ONE would have thought that the organisers of a recent workshop in Islamabad on domestic violence against women would be the National Commission on the Status of Women or an NGO concerned with the uplift of women. It was a pleasant surprise when the organisers turned out to be the Council of Islamic Ideology, and amongst the participants was the chairperson of the NCSW. Speakers at the workshop called for a change in the social and cultural attitudes responsible for domestic violence against women. They also urged legislation to curtail the prevalence of physical and mental abuse against women at home. Constitutionally, the CII is an important organisation mandated to vet all laws to ascertain whether they conform to the Sharia. If staffed by reformists, it can strike down obscurantist legislation or suggest amendments. The recent workshop may be an indication of a turning point in the CII’s role in our society.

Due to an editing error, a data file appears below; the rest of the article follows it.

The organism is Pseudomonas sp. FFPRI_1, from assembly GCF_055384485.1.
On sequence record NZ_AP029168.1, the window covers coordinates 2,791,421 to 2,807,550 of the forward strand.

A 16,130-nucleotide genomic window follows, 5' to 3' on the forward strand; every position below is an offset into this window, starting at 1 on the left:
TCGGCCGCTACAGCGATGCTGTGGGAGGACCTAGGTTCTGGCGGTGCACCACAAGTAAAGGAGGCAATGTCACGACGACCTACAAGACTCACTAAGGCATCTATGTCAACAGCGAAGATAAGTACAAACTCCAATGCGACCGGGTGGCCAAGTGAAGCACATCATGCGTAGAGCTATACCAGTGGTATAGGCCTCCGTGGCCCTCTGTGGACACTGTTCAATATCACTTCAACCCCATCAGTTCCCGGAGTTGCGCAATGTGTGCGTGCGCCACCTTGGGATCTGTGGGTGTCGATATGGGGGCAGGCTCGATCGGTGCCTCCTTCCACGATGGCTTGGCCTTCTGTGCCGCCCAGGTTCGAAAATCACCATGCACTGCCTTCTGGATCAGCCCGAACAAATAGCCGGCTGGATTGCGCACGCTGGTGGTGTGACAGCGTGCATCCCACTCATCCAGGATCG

That the CII has addressed a topic which it would traditionally have avoided touching upon is itself a refreshing change. Moreover, the points raised were pragmatic, reflecting more or less the views of women in general. Thus participants pointed out that women needed to be empowered through education, job opportunities and the provision of basic facilities; and that the right of divorce for women should not be a matter of choice but something that is an integral part of the marriage contract. The workshop also noted the sharp rise in the incidence of violence against women. This is an unhealthy trend that needs to be countered. Cooperation among all segments of society in curtailing violence against women and promoting their uplift will help to ensure better chances of success in our effort to improve the lot of women.